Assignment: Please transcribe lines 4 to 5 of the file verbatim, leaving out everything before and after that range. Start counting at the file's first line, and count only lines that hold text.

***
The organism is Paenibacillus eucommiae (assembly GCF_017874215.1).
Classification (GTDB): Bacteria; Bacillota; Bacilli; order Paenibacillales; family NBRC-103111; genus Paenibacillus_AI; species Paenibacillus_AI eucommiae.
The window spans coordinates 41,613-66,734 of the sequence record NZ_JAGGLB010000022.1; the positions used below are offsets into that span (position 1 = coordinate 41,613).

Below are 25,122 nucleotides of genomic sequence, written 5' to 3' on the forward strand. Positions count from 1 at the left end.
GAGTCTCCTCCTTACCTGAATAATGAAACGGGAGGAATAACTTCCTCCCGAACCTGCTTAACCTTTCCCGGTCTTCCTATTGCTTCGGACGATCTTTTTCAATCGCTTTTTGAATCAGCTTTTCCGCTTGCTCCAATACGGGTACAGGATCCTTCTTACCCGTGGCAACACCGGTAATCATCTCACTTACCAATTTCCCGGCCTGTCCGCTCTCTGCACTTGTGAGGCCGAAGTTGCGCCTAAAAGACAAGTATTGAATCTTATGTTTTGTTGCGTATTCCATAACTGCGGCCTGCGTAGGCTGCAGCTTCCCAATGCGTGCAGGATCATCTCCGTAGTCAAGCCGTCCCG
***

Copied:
Below are 25,122 nucleotides of genomic sequence, written 5' to 3' on the forward strand. Positions count from 1 at the left end.
GAGTCTCCTCCTTACCTGAATAATGAAACGGGAGGAATAACTTCCTCCCGAACCTGCTTAACCTTTCCCGGTCTTCCTATTGCTTCGGACGATCTTTTTCAATCGCTTTTTGAATCAGCTTTTCCGCTTGCTCCAATACGGGTACAGGATCCTTCTTACCCGTGGCAACACCGGTAATCATCTCACTTACCAATTTCCCGGCCTGTCCGCTCTCTGCACTTGTGAGGCCGAAGTTGCGCCTAAAAGACAAGTATTGAATCTTATGTTTTGTTGCGTATTCCATAACTGCGGCCTGCGTAGGCTGCAGCTTCCCAATGCGTGCAGGATCATCTCCGTAGTCAAGCCGTCCCG